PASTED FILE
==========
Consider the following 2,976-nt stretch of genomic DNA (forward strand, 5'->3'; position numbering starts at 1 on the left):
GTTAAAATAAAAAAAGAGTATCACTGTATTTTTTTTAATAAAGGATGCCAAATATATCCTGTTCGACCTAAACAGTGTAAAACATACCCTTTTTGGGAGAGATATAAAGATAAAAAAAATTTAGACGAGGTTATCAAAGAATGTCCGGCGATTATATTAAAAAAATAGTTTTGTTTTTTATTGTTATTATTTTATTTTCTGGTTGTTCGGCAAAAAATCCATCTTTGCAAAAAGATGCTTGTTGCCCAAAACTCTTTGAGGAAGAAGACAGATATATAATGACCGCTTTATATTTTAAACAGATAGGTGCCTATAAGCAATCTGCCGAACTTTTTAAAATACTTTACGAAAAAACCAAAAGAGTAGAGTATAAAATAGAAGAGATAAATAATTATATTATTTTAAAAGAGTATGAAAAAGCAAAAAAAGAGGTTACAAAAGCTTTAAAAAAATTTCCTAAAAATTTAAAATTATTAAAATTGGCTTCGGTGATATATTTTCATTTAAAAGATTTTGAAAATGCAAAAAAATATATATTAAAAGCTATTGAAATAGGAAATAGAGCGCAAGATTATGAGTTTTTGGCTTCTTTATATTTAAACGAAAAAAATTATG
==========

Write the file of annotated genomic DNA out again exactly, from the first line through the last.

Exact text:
Consider the following 2,976-nt stretch of genomic DNA (forward strand, 5'->3'; position numbering starts at 1 on the left):
GTTAAAATAAAAAAAGAGTATCACTGTATTTTTTTTAATAAAGGATGCCAAATATATCCTGTTCGACCTAAACAGTGTAAAACATACCCTTTTTGGGAGAGATATAAAGATAAAAAAAATTTAGACGAGGTTATCAAAGAATGTCCGGCGATTATATTAAAAAAATAGTTTTGTTTTTTATTGTTATTATTTTATTTTCTGGTTGTTCGGCAAAAAATCCATCTTTGCAAAAAGATGCTTGTTGCCCAAAACTCTTTGAGGAAGAAGACAGATATATAATGACCGCTTTATATTTTAAACAGATAGGTGCCTATAAGCAATCTGCCGAACTTTTTAAAATACTTTACGAAAAAACCAAAAGAGTAGAGTATAAAATAGAAGAGATAAATAATTATATTATTTTAAAAGAGTATGAAAAAGCAAAAAAAGAGGTTACAAAAGCTTTAAAAAAATTTCCTAAAAATTTAAAATTATTAAAATTGGCTTCGGTGATATATTTTCATTTAAAAGATTTTGAAAATGCAAAAAAATATATATTAAAAGCTATTGAAATAGGAAATAGAGCGCAAGATTATGAGTTTTTGGCTTCTTTATATTTAAACGAAAAAAATTATG